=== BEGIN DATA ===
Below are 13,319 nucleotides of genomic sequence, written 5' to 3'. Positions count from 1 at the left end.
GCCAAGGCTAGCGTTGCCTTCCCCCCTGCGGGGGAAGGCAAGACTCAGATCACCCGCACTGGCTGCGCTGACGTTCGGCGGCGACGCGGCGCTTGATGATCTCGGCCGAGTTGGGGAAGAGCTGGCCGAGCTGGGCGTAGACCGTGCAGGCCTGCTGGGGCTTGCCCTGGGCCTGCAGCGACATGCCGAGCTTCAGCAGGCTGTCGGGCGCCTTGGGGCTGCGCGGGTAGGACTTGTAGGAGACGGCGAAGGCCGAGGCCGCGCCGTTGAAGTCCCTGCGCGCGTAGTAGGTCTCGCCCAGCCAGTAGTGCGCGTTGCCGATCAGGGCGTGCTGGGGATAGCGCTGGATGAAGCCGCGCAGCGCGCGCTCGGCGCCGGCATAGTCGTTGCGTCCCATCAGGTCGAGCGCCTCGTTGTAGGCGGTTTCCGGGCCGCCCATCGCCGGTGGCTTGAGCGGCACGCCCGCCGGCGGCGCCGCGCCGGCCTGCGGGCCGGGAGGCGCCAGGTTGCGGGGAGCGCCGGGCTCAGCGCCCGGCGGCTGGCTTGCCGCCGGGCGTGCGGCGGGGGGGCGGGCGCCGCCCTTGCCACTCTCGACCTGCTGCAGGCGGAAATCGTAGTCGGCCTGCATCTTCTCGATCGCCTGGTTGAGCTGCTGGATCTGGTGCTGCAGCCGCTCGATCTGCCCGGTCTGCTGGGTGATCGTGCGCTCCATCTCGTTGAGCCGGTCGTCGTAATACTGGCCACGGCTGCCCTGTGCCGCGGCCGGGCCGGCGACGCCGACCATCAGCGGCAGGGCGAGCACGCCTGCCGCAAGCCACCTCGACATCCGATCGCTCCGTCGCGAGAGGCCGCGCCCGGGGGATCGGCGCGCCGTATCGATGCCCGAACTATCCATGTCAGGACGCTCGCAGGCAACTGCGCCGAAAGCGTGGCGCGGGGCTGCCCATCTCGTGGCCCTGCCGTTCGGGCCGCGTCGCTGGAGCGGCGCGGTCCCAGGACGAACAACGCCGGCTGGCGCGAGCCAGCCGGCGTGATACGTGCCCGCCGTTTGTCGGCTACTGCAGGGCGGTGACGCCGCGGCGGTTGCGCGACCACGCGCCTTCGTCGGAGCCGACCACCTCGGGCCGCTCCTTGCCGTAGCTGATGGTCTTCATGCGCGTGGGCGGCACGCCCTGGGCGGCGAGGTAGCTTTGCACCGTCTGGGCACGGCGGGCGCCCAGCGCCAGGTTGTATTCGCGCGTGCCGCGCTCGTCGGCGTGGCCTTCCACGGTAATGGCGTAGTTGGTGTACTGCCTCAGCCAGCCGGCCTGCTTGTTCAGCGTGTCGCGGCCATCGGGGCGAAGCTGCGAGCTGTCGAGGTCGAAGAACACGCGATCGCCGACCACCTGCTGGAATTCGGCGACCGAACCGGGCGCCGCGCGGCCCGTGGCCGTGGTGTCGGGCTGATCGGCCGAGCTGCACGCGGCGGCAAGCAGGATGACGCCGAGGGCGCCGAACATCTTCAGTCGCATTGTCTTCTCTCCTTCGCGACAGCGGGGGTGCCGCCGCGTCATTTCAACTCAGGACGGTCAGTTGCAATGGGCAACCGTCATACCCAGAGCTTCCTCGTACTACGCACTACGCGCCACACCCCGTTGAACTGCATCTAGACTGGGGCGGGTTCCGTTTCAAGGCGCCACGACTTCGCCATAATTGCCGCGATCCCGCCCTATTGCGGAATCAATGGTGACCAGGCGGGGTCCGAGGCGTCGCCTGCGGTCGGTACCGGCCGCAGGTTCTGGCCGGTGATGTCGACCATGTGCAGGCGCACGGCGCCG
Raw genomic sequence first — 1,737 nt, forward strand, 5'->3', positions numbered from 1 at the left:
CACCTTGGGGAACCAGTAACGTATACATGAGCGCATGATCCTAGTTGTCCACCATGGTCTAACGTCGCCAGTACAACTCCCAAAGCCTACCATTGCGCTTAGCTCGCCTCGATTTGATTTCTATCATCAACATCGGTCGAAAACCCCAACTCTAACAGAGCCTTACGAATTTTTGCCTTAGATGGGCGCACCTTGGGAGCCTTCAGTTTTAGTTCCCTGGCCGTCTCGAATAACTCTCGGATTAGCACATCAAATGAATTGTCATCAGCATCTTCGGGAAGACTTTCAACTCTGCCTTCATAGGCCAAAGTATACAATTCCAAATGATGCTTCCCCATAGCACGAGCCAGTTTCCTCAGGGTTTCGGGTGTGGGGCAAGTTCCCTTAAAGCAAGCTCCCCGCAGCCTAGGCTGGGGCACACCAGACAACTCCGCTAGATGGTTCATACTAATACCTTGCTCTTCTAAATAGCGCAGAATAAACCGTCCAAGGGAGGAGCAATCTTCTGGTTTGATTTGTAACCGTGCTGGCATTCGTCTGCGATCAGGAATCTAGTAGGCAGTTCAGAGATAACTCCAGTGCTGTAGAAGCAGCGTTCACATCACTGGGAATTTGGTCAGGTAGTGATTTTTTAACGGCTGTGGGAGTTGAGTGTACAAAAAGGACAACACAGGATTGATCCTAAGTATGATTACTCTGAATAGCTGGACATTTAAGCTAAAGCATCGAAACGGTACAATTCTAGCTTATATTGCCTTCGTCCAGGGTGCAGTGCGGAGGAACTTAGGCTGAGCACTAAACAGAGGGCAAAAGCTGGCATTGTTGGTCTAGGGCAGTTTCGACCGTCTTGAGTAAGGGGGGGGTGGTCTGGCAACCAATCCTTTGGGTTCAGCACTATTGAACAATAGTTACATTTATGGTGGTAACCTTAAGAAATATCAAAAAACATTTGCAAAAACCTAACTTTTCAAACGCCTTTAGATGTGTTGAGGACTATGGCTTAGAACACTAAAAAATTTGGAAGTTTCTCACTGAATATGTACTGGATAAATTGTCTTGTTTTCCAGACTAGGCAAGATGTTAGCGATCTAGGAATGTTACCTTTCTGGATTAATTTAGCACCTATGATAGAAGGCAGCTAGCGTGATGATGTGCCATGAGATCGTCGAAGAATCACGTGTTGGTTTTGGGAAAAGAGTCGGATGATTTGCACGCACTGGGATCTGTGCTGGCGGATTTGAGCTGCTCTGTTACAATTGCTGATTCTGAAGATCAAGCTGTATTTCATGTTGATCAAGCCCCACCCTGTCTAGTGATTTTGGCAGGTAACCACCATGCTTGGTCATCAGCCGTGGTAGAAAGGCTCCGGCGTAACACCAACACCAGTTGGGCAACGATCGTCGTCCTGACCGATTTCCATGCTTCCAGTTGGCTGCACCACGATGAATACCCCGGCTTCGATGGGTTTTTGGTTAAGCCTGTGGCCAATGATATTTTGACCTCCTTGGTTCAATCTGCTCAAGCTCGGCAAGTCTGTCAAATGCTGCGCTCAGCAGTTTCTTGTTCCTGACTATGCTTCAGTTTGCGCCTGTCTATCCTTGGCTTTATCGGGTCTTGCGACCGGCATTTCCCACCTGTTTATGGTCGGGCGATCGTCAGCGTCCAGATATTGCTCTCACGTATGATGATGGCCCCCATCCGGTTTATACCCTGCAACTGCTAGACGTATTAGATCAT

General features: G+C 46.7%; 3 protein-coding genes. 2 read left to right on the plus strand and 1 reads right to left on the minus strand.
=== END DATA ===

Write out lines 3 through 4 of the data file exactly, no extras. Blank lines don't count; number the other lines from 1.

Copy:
Raw genomic sequence first — 1,737 nt, forward strand, 5'->3', positions numbered from 1 at the left:
CACCTTGGGGAACCAGTAACGTATACATGAGCGCATGATCCTAGTTGTCCACCATGGTCTAACGTCGCCAGTACAACTCCCAAAGCCTACCATTGCGCTTAGCTCGCCTCGATTTGATTTCTATCATCAACATCGGTCGAAAACCCCAACTCTAACAGAGCCTTACGAATTTTTGCCTTAGATGGGCGCACCTTGGGAGCCTTCAGTTTTAGTTCCCTGGCCGTCTCGAATAACTCTCGGATTAGCACATCAAATGAATTGTCATCAGCATCTTCGGGAAGACTTTCAACTCTGCCTTCATAGGCCAAAGTATACAATTCCAAATGATGCTTCCCCATAGCACGAGCCAGTTTCCTCAGGGTTTCGGGTGTGGGGCAAGTTCCCTTAAAGCAAGCTCCCCGCAGCCTAGGCTGGGGCACACCAGACAACTCCGCTAGATGGTTCATACTAATACCTTGCTCTTCTAAATAGCGCAGAATAAACCGTCCAAGGGAGGAGCAATCTTCTGGTTTGATTTGTAACCGTGCTGGCATTCGTCTGCGATCAGGAATCTAGTAGGCAGTTCAGAGATAACTCCAGTGCTGTAGAAGCAGCGTTCACATCACTGGGAATTTGGTCAGGTAGTGATTTTTTAACGGCTGTGGGAGTTGAGTGTACAAAAAGGACAACACAGGATTGATCCTAAGTATGATTACTCTGAATAGCTGGACATTTAAGCTAAAGCATCGAAACGGTACAATTCTAGCTTATATTGCCTTCGTCCAGGGTGCAGTGCGGAGGAACTTAGGCTGAGCACTAAACAGAGGGCAAAAGCTGGCATTGTTGGTCTAGGGCAGTTTCGACCGTCTTGAGTAAGGGGGGGGTGGTCTGGCAACCAATCCTTTGGGTTCAGCACTATTGAACAATAGTTACATTTATGGTGGTAACCTTAAGAAATATCAAAAAACATTTGCAAAAACCTAACTTTTCAAACGCCTTTAGATGTGTTGAGGACTATGGCTTAGAACACTAAAAAATTTGGAAGTTTCTCACTGAATATGTACTGGATAAATTGTCTTGTTTTCCAGACTAGGCAAGATGTTAGCGATCTAGGAATGTTACCTTTCTGGATTAATTTAGCACCTATGATAGAAGGCAGCTAGCGTGATGATGTGCCATGAGATCGTCGAAGAATCACGTGTTGGTTTTGGGAAAAGAGTCGGATGATTTGCACGCACTGGGATCTGTGCTGGCGGATTTGAGCTGCTCTGTTACAATTGCTGATTCTGAAGATCAAGCTGTATTTCATGTTGATCAAGCCCCACCCTGTCTAGTGATTTTGGCAGGTAACCACCATGCTTGGTCATCAGCCGTGGTAGAAAGGCTCCGGCGTAACACCAACACCAGTTGGGCAACGATCGTCGTCCTGACCGATTTCCATGCTTCCAGTTGGCTGCACCACGATGAATACCCCGGCTTCGATGGGTTTTTGGTTAAGCCTGTGGCCAATGATATTTTGACCTCCTTGGTTCAATCTGCTCAAGCTCGGCAAGTCTGTCAAATGCTGCGCTCAGCAGTTTCTTGTTCCTGACTATGCTTCAGTTTGCGCCTGTCTATCCTTGGCTTTATCGGGTCTTGCGACCGGCATTTCCCACCTGTTTATGGTCGGGCGATCGTCAGCGTCCAGATATTGCTCTCACGTATGATGATGGCCCCCATCCGGTTTATACCCTGCAACTGCTAGACGTATTAGATCAT